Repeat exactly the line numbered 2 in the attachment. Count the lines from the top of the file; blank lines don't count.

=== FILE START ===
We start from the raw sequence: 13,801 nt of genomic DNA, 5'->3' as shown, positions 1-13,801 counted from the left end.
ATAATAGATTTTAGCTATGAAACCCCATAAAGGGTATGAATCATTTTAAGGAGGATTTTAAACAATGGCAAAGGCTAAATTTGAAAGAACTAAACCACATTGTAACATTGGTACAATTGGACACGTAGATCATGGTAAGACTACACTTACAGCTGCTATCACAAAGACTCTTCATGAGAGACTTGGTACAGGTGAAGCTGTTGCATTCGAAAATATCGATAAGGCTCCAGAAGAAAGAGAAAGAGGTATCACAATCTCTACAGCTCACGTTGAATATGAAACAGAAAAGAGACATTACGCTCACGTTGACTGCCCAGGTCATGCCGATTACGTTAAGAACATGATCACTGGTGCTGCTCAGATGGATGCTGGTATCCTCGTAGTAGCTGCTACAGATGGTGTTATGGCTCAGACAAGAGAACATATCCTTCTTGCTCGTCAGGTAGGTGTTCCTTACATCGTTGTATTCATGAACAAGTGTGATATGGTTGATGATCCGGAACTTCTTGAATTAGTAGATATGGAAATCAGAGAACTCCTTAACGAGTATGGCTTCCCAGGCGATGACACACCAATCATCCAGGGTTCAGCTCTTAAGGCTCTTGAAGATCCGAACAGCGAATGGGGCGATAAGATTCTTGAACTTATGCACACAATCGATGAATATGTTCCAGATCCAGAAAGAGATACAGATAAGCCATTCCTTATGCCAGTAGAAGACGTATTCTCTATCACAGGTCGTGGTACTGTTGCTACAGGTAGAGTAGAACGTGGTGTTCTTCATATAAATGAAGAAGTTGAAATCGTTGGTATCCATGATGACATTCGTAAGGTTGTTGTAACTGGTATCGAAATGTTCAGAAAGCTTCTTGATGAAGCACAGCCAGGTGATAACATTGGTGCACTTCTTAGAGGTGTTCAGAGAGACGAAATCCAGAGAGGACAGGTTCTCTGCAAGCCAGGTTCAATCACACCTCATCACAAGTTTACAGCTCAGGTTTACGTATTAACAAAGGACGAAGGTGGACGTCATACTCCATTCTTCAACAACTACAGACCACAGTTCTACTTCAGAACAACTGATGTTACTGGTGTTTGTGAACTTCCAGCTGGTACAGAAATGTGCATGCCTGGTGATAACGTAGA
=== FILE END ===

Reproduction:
ATAATAGATTTTAGCTATGAAACCCCATAAAGGGTATGAATCATTTTAAGGAGGATTTTAAACAATGGCAAAGGCTAAATTTGAAAGAACTAAACCACATTGTAACATTGGTACAATTGGACACGTAGATCATGGTAAGACTACACTTACAGCTGCTATCACAAAGACTCTTCATGAGAGACTTGGTACAGGTGAAGCTGTTGCATTCGAAAATATCGATAAGGCTCCAGAAGAAAGAGAAAGAGGTATCACAATCTCTACAGCTCACGTTGAATATGAAACAGAAAAGAGACATTACGCTCACGTTGACTGCCCAGGTCATGCCGATTACGTTAAGAACATGATCACTGGTGCTGCTCAGATGGATGCTGGTATCCTCGTAGTAGCTGCTACAGATGGTGTTATGGCTCAGACAAGAGAACATATCCTTCTTGCTCGTCAGGTAGGTGTTCCTTACATCGTTGTATTCATGAACAAGTGTGATATGGTTGATGATCCGGAACTTCTTGAATTAGTAGATATGGAAATCAGAGAACTCCTTAACGAGTATGGCTTCCCAGGCGATGACACACCAATCATCCAGGGTTCAGCTCTTAAGGCTCTTGAAGATCCGAACAGCGAATGGGGCGATAAGATTCTTGAACTTATGCACACAATCGATGAATATGTTCCAGATCCAGAAAGAGATACAGATAAGCCATTCCTTATGCCAGTAGAAGACGTATTCTCTATCACAGGTCGTGGTACTGTTGCTACAGGTAGAGTAGAACGTGGTGTTCTTCATATAAATGAAGAAGTTGAAATCGTTGGTATCCATGATGACATTCGTAAGGTTGTTGTAACTGGTATCGAAATGTTCAGAAAGCTTCTTGATGAAGCACAGCCAGGTGATAACATTGGTGCACTTCTTAGAGGTGTTCAGAGAGACGAAATCCAGAGAGGACAGGTTCTCTGCAAGCCAGGTTCAATCACACCTCATCACAAGTTTACAGCTCAGGTTTACGTATTAACAAAGGACGAAGGTGGACGTCATACTCCATTCTTCAACAACTACAGACCACAGTTCTACTTCAGAACAACTGATGTTACTGGTGTTTGTGAACTTCCAGCTGGTACAGAAATGTGCATGCCTGGTGATAACGTAGA